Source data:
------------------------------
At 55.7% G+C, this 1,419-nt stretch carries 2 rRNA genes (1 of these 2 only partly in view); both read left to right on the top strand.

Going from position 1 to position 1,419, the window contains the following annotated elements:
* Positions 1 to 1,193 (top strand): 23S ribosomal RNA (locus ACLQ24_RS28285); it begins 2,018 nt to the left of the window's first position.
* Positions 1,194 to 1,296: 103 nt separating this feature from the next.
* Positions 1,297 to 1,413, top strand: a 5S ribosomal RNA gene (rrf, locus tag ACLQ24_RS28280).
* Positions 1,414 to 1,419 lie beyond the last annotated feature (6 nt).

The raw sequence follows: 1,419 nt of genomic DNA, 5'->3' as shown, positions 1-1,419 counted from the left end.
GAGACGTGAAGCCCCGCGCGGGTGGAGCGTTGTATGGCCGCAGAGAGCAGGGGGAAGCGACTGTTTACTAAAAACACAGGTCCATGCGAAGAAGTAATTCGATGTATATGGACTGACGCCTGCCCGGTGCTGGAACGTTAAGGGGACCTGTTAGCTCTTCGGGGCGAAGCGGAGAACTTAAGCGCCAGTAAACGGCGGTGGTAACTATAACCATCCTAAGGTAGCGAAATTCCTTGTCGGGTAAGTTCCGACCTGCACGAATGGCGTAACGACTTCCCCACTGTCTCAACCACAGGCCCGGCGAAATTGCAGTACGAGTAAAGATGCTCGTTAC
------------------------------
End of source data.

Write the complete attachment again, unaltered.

At 55.7% G+C, this 1,419-nt stretch carries 2 rRNA genes (1 of these 2 only partly in view); both read left to right on the top strand.

Going from position 1 to position 1,419, the window contains the following annotated elements:
* Positions 1 to 1,193 (top strand): 23S ribosomal RNA (locus ACLQ24_RS28285); it begins 2,018 nt to the left of the window's first position.
* Positions 1,194 to 1,296: 103 nt separating this feature from the next.
* Positions 1,297 to 1,413, top strand: a 5S ribosomal RNA gene (rrf, locus tag ACLQ24_RS28280).
* Positions 1,414 to 1,419 lie beyond the last annotated feature (6 nt).

The raw sequence follows: 1,419 nt of genomic DNA, 5'->3' as shown, positions 1-1,419 counted from the left end.
GAGACGTGAAGCCCCGCGCGGGTGGAGCGTTGTATGGCCGCAGAGAGCAGGGGGAAGCGACTGTTTACTAAAAACACAGGTCCATGCGAAGAAGTAATTCGATGTATATGGACTGACGCCTGCCCGGTGCTGGAACGTTAAGGGGACCTGTTAGCTCTTCGGGGCGAAGCGGAGAACTTAAGCGCCAGTAAACGGCGGTGGTAACTATAACCATCCTAAGGTAGCGAAATTCCTTGTCGGGTAAGTTCCGACCTGCACGAATGGCGTAACGACTTCCCCACTGTCTCAACCACAGGCCCGGCGAAATTGCAGTACGAGTAAAGATGCTCGTTAC